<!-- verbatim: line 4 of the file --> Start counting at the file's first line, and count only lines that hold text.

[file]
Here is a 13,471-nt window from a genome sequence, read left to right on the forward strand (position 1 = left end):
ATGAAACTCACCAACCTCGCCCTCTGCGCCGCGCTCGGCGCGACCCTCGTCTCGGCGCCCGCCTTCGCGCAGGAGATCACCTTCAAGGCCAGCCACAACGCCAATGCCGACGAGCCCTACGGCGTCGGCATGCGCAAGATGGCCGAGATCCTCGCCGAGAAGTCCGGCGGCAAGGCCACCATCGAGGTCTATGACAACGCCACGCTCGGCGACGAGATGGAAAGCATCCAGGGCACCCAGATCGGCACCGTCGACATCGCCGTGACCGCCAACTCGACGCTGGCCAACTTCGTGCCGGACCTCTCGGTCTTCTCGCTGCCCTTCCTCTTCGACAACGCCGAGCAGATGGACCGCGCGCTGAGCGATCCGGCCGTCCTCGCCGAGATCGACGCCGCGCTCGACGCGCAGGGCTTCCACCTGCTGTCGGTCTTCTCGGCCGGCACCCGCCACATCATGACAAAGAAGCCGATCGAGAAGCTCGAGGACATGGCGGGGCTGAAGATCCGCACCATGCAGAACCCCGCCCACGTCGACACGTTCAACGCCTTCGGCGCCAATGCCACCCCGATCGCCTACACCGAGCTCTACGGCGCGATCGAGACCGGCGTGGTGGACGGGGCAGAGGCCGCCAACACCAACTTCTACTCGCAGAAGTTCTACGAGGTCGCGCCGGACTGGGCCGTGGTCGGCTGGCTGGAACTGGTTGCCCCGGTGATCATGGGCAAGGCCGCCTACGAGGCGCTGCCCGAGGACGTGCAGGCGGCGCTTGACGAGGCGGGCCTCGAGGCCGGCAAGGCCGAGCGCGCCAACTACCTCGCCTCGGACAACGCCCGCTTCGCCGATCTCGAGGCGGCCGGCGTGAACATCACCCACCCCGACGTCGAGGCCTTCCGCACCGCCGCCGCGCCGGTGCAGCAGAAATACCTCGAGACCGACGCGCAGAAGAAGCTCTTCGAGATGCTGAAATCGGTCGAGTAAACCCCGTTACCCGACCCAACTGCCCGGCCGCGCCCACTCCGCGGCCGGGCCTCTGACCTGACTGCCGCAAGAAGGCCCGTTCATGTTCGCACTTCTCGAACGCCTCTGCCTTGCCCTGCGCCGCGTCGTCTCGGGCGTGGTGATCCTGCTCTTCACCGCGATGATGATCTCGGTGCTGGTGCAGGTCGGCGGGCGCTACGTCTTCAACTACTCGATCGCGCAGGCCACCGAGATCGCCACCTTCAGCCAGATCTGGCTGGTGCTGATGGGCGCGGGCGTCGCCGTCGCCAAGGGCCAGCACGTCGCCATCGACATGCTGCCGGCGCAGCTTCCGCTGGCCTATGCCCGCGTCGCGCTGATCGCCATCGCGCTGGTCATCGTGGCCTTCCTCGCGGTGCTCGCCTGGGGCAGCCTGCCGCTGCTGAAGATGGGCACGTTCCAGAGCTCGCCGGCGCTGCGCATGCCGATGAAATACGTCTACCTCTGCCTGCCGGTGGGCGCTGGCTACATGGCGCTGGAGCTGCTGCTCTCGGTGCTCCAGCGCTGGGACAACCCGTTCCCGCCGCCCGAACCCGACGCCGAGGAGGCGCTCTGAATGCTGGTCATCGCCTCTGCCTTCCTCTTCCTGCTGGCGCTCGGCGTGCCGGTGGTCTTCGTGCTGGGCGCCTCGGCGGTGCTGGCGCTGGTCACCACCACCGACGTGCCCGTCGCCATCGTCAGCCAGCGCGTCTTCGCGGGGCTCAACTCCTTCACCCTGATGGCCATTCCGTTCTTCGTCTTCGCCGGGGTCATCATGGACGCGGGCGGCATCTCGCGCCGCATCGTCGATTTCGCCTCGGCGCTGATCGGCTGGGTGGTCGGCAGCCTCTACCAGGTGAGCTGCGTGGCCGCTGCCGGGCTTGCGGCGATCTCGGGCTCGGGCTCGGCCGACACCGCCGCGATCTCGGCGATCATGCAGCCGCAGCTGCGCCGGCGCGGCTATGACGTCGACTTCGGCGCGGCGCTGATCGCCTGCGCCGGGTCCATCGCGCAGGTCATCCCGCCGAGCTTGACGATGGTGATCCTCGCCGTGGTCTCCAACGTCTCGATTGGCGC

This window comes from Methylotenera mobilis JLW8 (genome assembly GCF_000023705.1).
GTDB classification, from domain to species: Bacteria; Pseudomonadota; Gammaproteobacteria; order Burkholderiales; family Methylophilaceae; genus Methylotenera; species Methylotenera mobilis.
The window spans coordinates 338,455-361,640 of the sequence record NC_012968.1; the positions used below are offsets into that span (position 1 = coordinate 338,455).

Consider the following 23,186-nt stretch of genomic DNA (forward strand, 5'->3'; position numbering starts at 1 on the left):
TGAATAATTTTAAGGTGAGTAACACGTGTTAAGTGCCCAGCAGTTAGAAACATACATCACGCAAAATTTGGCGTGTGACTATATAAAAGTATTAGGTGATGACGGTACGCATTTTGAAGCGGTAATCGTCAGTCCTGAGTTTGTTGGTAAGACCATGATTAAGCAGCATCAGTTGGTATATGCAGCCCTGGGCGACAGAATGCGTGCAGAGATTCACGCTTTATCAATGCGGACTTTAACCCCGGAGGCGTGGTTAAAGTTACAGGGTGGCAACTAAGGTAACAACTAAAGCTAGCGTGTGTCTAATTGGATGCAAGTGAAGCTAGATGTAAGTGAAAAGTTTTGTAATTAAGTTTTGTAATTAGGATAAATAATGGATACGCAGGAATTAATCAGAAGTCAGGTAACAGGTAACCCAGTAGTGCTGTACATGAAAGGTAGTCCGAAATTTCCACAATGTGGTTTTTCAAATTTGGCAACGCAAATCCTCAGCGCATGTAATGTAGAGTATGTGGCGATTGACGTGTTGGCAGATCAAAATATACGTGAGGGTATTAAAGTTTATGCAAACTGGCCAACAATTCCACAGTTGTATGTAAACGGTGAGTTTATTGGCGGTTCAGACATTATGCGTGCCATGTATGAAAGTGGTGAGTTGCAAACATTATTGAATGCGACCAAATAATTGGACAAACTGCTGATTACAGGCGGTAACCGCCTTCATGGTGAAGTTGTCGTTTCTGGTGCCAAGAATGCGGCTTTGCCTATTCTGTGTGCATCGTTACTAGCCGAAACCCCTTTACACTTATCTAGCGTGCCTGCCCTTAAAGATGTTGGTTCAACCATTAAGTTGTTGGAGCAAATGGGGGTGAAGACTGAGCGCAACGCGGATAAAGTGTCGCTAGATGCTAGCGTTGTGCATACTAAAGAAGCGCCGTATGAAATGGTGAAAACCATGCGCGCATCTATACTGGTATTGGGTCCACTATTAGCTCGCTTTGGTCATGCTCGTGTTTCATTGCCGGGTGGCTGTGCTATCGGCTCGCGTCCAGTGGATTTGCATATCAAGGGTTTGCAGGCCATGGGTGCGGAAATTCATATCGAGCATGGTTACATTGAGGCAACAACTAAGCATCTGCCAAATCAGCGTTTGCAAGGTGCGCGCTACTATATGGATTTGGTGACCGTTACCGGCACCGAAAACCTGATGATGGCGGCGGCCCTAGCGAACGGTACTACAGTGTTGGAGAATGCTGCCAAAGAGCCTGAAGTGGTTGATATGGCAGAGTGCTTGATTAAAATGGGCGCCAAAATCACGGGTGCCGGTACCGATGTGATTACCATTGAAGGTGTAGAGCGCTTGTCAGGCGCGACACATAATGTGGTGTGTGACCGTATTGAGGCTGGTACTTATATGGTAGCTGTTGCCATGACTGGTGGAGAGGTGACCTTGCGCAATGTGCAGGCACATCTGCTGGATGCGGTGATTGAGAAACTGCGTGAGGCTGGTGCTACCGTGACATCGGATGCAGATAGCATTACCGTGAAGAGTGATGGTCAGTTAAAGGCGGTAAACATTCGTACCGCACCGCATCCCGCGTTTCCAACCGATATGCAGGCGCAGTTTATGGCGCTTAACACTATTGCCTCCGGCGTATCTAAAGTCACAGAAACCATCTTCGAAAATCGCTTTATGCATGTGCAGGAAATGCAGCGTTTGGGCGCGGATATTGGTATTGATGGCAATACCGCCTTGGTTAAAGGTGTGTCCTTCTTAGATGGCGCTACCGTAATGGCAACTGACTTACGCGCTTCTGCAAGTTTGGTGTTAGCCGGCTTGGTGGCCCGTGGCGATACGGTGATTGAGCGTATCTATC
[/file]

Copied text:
GTDB classification, from domain to species: Bacteria; Pseudomonadota; Gammaproteobacteria; order Burkholderiales; family Methylophilaceae; genus Methylotenera; species Methylotenera mobilis.